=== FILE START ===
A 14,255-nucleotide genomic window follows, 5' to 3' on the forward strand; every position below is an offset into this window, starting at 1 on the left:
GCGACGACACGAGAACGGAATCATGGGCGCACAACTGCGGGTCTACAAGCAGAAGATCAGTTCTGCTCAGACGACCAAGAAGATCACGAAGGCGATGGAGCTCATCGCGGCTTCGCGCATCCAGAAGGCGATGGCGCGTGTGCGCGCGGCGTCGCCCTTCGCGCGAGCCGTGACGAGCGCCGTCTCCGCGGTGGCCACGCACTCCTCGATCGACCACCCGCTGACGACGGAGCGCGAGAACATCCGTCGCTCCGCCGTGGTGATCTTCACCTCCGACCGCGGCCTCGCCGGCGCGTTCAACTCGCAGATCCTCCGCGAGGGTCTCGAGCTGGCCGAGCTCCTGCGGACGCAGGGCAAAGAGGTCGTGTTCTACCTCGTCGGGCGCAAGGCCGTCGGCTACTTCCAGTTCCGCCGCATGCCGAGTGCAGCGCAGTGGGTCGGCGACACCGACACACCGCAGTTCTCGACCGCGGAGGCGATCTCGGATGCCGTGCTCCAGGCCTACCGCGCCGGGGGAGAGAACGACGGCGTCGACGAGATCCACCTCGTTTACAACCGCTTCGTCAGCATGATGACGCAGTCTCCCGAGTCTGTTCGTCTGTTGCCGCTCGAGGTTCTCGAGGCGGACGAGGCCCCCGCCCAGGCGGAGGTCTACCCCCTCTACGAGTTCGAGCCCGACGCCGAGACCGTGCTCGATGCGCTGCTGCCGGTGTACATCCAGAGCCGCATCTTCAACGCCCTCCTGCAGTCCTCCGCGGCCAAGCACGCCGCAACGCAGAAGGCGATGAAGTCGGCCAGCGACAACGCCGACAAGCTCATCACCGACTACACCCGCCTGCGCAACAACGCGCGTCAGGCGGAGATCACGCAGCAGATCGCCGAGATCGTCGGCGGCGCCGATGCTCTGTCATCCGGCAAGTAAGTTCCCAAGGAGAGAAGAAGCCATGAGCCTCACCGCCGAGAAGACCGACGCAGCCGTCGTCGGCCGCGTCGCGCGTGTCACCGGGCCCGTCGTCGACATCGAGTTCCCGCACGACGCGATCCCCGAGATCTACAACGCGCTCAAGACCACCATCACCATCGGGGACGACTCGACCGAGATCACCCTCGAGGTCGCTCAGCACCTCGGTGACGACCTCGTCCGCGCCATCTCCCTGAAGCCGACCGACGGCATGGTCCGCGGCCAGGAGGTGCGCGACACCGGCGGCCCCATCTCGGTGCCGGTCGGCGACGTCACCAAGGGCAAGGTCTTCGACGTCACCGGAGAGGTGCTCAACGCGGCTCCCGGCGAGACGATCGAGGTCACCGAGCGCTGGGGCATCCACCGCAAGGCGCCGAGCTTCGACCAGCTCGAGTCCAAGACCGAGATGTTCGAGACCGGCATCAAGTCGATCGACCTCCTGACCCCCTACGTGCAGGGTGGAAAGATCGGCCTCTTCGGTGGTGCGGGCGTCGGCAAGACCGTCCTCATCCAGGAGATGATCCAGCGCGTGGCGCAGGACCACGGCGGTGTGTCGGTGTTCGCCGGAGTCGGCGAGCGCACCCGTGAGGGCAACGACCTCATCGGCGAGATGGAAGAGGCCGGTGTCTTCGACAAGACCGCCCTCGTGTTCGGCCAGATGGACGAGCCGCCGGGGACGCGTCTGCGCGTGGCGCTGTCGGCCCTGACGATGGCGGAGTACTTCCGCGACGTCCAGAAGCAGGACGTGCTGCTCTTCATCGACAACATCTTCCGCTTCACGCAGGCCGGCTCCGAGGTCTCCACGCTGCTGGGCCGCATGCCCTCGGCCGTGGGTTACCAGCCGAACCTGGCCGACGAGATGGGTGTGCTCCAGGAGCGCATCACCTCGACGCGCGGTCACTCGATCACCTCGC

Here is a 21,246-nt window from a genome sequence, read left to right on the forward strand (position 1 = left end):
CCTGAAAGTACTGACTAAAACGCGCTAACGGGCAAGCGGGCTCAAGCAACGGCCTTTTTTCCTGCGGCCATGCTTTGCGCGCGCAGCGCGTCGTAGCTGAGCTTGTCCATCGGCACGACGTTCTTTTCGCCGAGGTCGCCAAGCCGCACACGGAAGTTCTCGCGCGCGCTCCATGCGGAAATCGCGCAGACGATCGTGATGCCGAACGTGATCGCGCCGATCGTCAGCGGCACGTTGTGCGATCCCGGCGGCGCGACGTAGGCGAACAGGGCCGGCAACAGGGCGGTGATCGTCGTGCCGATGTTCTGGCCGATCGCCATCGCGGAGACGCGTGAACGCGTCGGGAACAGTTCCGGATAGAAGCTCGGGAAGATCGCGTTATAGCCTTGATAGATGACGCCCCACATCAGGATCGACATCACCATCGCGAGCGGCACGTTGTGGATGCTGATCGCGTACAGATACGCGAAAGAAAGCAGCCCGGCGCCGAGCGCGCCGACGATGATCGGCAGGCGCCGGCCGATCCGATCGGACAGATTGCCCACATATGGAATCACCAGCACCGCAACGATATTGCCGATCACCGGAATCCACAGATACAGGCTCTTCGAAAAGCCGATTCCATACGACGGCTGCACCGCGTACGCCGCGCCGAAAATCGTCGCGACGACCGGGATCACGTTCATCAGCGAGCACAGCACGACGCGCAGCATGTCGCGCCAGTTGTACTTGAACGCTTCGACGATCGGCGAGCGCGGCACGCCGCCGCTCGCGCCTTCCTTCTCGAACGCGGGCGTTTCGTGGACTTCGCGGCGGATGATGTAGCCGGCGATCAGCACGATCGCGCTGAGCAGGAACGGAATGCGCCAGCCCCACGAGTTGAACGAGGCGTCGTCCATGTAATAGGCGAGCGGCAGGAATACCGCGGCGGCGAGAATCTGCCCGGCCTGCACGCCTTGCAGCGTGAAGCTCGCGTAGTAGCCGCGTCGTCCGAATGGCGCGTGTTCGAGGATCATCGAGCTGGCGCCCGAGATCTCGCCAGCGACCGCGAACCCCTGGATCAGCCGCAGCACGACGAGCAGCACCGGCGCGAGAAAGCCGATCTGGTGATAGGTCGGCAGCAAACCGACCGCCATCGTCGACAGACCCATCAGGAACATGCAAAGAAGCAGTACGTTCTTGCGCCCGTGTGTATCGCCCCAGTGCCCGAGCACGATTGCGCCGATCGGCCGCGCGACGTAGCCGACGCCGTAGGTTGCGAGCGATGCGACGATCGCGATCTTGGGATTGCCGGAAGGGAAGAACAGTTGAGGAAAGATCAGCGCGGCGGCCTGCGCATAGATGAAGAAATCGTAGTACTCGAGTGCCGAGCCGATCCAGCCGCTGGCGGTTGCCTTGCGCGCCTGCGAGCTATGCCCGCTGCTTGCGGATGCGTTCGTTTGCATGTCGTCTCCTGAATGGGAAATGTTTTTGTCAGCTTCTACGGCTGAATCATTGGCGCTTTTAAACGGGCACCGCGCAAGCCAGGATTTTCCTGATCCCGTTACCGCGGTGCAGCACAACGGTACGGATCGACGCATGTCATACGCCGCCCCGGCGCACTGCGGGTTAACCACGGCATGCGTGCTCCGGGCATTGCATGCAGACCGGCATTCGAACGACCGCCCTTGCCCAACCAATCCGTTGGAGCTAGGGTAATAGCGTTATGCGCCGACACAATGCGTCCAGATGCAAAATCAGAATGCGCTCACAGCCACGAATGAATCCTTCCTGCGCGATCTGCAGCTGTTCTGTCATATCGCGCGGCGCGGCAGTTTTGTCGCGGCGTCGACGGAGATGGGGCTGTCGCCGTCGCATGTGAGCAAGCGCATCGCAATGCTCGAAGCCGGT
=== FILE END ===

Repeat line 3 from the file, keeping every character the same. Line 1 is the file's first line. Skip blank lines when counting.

Here is a 21,246-nt window from a genome sequence, read left to right on the forward strand (position 1 = left end):